Blackwell's question: “The document that defines our parking relationship with ECC says that we are using both parcels for event parking and that we are paying all costs for all lot improvements. Are we now saying that we are not choosing to use our parcels for housing on Atlantic and Tarboro or are their other parcels not defined or included in this agreement?”
Small-Toney's answer in part: “No, we will continue to look to use the site for housing and terminate the agreement at the appropriate time. Parking is during the interim until we know for certain that the state has appropriated the funds for the project.”
Blackwell's response: “EXCELLENT!”
This email chain is the first emails included in the online PDF.
Blackwell didn't return an email with detailed questions about the matter.
As far as why the council didn't vote on the agreement, Small-Toney tabled the item because the agreement didn't include a way for the city to back out when the time was right.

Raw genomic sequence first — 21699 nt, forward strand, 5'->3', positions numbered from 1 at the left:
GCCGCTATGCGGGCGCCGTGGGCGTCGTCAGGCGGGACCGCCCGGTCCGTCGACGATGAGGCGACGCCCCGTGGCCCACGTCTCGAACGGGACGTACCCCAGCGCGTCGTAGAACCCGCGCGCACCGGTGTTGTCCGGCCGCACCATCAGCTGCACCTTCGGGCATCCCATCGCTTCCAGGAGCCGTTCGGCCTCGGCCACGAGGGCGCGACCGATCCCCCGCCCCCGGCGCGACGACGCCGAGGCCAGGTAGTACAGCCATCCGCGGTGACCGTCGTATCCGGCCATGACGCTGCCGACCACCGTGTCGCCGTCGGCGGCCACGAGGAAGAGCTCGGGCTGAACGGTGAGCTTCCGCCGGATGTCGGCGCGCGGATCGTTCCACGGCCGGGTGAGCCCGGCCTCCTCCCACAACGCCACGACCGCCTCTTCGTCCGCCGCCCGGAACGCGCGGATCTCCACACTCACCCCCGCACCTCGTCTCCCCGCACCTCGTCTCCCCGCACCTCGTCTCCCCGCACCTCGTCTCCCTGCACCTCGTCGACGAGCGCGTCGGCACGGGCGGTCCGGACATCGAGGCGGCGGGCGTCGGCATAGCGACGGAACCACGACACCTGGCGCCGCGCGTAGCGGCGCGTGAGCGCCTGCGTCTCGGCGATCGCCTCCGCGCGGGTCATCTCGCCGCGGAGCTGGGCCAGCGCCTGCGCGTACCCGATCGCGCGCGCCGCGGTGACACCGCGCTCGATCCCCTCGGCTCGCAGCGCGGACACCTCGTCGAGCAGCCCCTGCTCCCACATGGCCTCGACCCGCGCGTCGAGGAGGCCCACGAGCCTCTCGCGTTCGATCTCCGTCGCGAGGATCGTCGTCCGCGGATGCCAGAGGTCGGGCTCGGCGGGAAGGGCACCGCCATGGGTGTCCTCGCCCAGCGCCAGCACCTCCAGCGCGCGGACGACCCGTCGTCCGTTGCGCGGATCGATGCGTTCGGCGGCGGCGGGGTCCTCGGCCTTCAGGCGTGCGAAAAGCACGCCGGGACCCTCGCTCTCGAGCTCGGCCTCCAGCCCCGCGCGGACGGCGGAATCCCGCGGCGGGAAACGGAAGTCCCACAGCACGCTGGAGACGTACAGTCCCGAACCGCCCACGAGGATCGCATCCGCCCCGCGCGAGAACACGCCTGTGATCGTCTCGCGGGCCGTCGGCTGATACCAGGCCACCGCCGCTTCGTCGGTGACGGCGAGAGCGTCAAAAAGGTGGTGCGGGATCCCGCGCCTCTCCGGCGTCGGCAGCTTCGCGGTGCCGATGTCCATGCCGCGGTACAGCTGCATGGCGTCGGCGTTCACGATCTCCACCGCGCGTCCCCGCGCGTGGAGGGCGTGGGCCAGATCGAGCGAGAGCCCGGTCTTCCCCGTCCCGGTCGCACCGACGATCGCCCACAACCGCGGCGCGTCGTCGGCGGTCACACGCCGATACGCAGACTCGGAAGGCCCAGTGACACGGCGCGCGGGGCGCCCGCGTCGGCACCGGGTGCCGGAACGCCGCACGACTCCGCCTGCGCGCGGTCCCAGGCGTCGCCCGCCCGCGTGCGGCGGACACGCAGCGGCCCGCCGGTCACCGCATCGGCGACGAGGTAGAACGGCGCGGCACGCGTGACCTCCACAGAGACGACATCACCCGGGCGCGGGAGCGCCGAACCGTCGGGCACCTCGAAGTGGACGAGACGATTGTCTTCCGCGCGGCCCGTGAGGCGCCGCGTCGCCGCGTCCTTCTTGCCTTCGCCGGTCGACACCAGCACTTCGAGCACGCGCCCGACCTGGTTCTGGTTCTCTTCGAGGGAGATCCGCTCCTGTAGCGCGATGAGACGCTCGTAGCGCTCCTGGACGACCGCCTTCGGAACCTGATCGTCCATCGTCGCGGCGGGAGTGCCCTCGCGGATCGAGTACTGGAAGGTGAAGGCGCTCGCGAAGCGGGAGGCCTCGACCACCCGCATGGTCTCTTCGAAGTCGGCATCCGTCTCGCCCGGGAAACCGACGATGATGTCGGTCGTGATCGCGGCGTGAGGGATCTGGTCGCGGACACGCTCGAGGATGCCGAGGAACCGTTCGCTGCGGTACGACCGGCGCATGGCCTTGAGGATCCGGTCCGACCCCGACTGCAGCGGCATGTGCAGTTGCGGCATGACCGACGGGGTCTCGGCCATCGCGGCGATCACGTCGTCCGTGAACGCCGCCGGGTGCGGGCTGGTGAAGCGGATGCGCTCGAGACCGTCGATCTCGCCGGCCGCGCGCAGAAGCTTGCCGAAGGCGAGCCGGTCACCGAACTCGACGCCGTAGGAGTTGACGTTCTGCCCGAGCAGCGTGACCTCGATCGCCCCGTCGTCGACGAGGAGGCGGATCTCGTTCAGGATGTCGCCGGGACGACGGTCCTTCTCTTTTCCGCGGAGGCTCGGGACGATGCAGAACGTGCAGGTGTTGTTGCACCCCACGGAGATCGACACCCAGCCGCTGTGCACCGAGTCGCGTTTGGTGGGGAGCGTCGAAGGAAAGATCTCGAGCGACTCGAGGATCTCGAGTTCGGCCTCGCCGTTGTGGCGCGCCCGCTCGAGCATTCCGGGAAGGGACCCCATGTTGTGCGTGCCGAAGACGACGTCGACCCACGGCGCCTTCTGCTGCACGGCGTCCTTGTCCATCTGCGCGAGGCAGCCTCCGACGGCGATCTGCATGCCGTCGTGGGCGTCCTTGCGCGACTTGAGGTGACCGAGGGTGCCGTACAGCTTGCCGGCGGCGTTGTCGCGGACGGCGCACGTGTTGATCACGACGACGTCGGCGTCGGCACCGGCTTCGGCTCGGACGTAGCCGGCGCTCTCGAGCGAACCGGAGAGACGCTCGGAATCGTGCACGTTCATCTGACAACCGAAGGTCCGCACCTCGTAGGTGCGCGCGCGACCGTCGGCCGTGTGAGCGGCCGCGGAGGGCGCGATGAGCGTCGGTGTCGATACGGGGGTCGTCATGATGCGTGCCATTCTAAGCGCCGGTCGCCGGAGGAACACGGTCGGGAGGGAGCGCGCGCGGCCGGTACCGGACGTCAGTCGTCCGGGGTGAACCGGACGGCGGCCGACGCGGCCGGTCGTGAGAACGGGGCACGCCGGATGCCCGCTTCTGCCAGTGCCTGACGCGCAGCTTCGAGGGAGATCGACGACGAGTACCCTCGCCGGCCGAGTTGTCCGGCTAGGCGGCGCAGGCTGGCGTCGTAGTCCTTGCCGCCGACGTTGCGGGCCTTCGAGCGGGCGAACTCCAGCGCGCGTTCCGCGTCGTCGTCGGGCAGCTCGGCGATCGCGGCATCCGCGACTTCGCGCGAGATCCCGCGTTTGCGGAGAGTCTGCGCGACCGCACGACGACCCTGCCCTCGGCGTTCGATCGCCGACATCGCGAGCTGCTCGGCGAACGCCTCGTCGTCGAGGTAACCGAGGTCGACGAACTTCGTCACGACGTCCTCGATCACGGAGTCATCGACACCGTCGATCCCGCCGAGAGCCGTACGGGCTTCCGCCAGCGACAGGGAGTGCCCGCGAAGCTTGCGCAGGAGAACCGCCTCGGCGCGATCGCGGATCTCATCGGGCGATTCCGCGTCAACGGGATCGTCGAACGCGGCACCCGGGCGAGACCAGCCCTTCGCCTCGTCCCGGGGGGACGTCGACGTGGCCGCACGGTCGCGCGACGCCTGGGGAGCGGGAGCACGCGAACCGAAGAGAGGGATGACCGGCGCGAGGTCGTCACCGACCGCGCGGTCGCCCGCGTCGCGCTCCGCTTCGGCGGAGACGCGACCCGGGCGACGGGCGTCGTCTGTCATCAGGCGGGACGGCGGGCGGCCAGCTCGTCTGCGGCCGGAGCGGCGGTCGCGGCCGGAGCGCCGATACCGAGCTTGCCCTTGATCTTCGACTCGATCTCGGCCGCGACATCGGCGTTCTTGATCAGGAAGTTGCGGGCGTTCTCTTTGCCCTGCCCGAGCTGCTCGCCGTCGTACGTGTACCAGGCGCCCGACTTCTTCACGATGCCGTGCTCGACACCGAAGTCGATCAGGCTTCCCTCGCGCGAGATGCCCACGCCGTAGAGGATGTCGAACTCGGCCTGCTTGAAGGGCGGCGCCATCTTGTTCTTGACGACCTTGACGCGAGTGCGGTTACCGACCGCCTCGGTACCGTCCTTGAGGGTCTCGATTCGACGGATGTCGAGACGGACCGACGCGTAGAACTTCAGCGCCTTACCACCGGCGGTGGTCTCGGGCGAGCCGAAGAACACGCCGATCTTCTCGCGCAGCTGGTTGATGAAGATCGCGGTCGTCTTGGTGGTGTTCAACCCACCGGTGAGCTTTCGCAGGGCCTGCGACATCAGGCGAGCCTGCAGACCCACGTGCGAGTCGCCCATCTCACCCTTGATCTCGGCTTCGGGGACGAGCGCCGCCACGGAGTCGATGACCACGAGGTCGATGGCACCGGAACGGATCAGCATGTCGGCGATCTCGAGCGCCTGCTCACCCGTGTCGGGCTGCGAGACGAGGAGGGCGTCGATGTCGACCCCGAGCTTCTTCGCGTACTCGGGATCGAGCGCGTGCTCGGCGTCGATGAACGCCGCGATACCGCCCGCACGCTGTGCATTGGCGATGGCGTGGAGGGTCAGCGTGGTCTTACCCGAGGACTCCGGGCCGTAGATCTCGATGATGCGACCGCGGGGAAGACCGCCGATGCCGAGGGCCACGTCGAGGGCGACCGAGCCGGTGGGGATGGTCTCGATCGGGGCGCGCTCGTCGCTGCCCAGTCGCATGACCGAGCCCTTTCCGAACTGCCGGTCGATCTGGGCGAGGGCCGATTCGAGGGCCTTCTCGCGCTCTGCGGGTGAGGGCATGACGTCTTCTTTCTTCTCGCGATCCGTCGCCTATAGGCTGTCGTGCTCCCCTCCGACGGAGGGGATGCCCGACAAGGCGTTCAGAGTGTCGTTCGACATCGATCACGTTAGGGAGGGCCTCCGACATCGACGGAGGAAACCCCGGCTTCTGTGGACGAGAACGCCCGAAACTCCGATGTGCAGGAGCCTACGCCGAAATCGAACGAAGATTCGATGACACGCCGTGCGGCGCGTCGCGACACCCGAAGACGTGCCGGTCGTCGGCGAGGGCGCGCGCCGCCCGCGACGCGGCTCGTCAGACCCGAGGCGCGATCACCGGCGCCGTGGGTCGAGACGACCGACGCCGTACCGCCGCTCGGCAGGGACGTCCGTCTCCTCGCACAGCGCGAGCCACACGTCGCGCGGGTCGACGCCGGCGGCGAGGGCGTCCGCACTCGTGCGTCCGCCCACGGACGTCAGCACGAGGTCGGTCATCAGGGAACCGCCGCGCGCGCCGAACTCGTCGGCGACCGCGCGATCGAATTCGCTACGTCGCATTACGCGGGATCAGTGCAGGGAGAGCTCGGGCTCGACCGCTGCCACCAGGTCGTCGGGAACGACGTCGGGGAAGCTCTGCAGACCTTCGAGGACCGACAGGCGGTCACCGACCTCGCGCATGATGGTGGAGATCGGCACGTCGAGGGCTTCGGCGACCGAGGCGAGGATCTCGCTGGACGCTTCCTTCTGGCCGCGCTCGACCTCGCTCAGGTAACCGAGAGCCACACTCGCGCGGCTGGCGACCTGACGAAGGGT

“I tabled the agreement because it was not sufficient enough in accomplishing what was needed to insure that the agreement could be terminated by either party with sufficient notification,” Small-Toney told City Engineer Brad Kerr in an October email conversation about how the improvements to the college's parking lot were made without an agreement in place.
Small-Toney's questions and Kerr's response is the second email chain in the online PDF.
A deeper dive on city manager emails reveal a sink hole at a city park, mold at a community center, lavish Miami Beach meals paid with a city credit card, no utility meter for OIC at the Event Center and more.
Titled "City Emails Release," the PDF includes emails relative to last Sunday's article about secret money and relief that auditors didn't look in certain files. Other emails include:
■ City Accounting Manager Nicki Gurganus, who previously questioned an extended Miami hotel stay for Small-Toney and Landis Faulcon, the city's community and business development director, points out that Faulcon was in line to receive reimbursements for meals paid for with the city credit card.
"The meal charges are included in the amount that we paid on the City's credit card. The per diems for those meals are included in the reimbursement for Landis. Without adjustment, we would have paid for the same meals twice," Gurganus said in a Sept. 20 email.
Meals included $194.24 for dinner at PrimeFish Miami and $99 for dinner at Joe's Stone Crab.